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Re: if-range requests and compressed response

From: Ashok Kumar <ashokkumar.j@gmail.com>
Date: Fri, 29 Jul 2011 14:26:01 +0530
Message-ID: <CAOeYYRfvcFJHXAU=VK6zLmwUpRMeycVWjr-Uv2nQvRbzV_yLsg@mail.gmail.com>
To: Brian Pane <brianp@brianp.net>
Cc: "ietf-http-wg@w3.org" <ietf-http-wg@w3.org>
Thanks again Brian.

Brian Pane wrote
> what's the use case in which two runs of
> gzip, both starting with freshly initialized state (as is the case
> when gzip is invoked dynamically on a per-response basis in every
> server and proxy implementation I've seen), will produce different
> output from the same input?

for a proxy, won't gzip bytestream change because of the MTIME change (since
the proxy will fill in compression start time instead of original file
modification time because its working on a stream rather than a file?). For
ZLIB/Deflate, this should be fine.

On Fri, Jul 29, 2011 at 12:41 PM, Brian Pane <brianp@brianp.net> wrote:

> On Thu, Jul 28, 2011 at 10:45 PM, Ashok Kumar <ashokkumar.j@gmail.com>
> wrote:
>
> > So this also implies that for dynamically generated gzip compressed
> response, when server
> > receives an If-Range, then server can only respond with 200 with
> uncompressed response?
>
> I think there are two situations where the server could respond with a 206:
>
> 1. The If-Range request specifies an entity-tag, and the server knows
> (via implementation-specific means) that this entity-tag is the same
> as the ETag the server would use for the response at the present time.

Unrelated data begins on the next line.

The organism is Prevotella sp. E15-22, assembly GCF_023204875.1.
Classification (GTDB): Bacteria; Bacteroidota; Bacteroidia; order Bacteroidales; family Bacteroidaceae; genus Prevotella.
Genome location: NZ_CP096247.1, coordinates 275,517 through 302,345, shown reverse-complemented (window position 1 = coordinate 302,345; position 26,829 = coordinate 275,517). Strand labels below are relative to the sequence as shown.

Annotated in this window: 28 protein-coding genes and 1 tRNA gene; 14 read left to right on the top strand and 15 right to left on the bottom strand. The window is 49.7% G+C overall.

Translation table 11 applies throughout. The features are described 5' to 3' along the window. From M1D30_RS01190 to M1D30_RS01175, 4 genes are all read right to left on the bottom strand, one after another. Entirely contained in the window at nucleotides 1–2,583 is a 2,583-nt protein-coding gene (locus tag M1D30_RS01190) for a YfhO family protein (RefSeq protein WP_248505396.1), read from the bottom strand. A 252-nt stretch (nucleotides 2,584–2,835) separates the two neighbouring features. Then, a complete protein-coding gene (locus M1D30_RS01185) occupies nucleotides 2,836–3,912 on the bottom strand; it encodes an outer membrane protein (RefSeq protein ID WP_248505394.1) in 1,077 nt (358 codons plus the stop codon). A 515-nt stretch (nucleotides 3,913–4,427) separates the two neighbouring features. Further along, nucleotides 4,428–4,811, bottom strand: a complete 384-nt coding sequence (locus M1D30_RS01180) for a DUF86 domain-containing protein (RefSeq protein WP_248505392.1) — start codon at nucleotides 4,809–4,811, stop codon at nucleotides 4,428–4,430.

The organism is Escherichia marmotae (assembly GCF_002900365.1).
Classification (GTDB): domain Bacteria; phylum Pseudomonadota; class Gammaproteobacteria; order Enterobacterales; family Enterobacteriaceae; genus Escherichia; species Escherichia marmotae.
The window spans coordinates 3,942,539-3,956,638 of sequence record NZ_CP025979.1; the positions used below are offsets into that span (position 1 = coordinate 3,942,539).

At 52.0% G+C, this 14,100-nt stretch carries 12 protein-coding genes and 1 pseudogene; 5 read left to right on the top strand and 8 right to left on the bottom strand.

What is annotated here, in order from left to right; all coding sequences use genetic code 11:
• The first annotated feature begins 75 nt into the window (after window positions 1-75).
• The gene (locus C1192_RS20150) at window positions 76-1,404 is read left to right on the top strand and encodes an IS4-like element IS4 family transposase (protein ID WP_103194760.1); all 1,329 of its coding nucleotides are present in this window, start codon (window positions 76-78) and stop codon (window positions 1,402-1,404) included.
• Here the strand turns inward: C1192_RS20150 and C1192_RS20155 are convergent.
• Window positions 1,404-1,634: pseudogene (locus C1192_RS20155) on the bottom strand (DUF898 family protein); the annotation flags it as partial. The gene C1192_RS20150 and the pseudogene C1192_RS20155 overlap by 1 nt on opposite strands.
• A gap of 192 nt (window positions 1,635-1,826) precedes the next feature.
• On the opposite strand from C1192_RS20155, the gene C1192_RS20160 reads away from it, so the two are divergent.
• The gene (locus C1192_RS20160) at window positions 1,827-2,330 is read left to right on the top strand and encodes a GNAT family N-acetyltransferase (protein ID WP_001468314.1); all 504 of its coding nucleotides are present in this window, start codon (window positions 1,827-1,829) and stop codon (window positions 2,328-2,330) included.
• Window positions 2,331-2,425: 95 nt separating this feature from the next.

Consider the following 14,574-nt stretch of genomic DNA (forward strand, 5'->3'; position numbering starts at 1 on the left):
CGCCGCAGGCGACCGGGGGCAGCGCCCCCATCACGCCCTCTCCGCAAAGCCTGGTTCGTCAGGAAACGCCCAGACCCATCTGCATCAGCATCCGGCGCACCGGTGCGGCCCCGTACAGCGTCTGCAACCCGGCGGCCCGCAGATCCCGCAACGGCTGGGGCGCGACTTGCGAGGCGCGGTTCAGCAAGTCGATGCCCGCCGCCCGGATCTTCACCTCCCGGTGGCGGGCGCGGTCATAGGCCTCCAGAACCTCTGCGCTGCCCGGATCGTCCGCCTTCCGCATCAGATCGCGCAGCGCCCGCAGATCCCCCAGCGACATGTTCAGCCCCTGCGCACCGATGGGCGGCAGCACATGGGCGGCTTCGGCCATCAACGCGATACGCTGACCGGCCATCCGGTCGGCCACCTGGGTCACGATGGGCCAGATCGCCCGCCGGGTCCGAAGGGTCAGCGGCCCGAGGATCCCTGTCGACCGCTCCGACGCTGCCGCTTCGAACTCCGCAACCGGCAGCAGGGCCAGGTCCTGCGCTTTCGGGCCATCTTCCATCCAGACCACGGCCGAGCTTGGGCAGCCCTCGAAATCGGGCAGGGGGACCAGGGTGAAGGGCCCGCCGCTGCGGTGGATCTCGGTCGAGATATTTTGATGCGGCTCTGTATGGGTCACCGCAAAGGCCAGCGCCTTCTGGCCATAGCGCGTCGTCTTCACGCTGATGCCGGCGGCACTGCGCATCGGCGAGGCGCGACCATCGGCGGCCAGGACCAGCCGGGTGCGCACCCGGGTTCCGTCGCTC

>
> 2. The If-Range request specifies an HTTP-date, and the server knows
> (via implementation-specific means) that the Last-Modified date it
> would use for the response at the present time is no later than the
> specified HTTP-date.
>
> > This begs another question. Though not specific to HTTP WG, but just to
> make sure my
> > understanding is correct. IIRC, Apache mod_gzip fixed the E-Tag
> generation problem
> > by appending "-gzip" or similar to end of E-tag of the original content.
> If two runs of
> > gzip compression don't produce the same output, isn't the E-Tag generated
> wrong?
>
> If it's a weak ETag, then it's okay to use the same ETag value even if
> two applications of compression yield outputs that aren't bytewise
> equal.  If it's a strong ETag, like you'd need in order to support
> If-None-Match or If-Range, then yes, the generated ETag would be wrong
> in this situation; however... what's the use case in which two runs of
> gzip, both starting with freshly initialized state (as is the case
> when gzip is invoked dynamically on a per-response basis in every
> server and proxy implementation I've seen), will produce different
> output from the same input?  I can only think of a couple of ways to
> cause the output to differ while still producing a response the client
> can uncompress:
> - Change gzip's compression level between the two runs, or
> - Swap in a different compression implementation (that produces
> different but still valid gzip-formatted output) between the two runs.
> Neither of those is impossible, but I don't imagine that they're
> common cases either.  Am I missing any other use case?
>
> Thanks,
> -Brian
>
>


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Received on Friday, 29 July 2011 08:56:37 GMT

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